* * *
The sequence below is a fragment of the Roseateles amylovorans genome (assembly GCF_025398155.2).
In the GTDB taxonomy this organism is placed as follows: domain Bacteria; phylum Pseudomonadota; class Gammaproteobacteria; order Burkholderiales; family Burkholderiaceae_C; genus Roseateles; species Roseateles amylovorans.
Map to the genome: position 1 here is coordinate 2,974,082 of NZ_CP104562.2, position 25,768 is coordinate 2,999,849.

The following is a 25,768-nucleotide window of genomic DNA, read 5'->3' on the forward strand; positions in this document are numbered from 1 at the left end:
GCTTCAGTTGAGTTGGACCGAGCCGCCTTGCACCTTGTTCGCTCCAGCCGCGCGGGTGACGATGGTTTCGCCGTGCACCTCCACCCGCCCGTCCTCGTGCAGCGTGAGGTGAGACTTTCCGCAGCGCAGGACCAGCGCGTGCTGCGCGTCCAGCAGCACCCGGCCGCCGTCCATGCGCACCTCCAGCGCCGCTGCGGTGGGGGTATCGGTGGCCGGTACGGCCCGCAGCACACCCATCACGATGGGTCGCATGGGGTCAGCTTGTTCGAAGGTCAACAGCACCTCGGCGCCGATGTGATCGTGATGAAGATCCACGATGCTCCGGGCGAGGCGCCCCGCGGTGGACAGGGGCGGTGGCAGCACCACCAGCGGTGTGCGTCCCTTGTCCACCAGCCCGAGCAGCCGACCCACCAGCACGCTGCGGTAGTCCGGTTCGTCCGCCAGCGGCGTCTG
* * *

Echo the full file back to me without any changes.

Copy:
The sequence below is a fragment of the Roseateles amylovorans genome (assembly GCF_025398155.2).
In the GTDB taxonomy this organism is placed as follows: domain Bacteria; phylum Pseudomonadota; class Gammaproteobacteria; order Burkholderiales; family Burkholderiaceae_C; genus Roseateles; species Roseateles amylovorans.
Map to the genome: position 1 here is coordinate 2,974,082 of NZ_CP104562.2, position 25,768 is coordinate 2,999,849.

The following is a 25,768-nucleotide window of genomic DNA, read 5'->3' on the forward strand; positions in this document are numbered from 1 at the left end:
GCTTCAGTTGAGTTGGACCGAGCCGCCTTGCACCTTGTTCGCTCCAGCCGCGCGGGTGACGATGGTTTCGCCGTGCACCTCCACCCGCCCGTCCTCGTGCAGCGTGAGGTGAGACTTTCCGCAGCGCAGGACCAGCGCGTGCTGCGCGTCCAGCAGCACCCGGCCGCCGTCCATGCGCACCTCCAGCGCCGCTGCGGTGGGGGTATCGGTGGCCGGTACGGCCCGCAGCACACCCATCACGATGGGTCGCATGGGGTCAGCTTGTTCGAAGGTCAACAGCACCTCGGCGCCGATGTGATCGTGATGAAGATCCACGATGCTCCGGGCGAGGCGCCCCGCGGTGGACAGGGGCGGTGGCAGCACCACCAGCGGTGTGCGTCCCTTGTCCACCAGCCCGAGCAGCCGACCCACCAGCACGCTGCGGTAGTCCGGTTCGTCCGCCAGCGGCGTCTG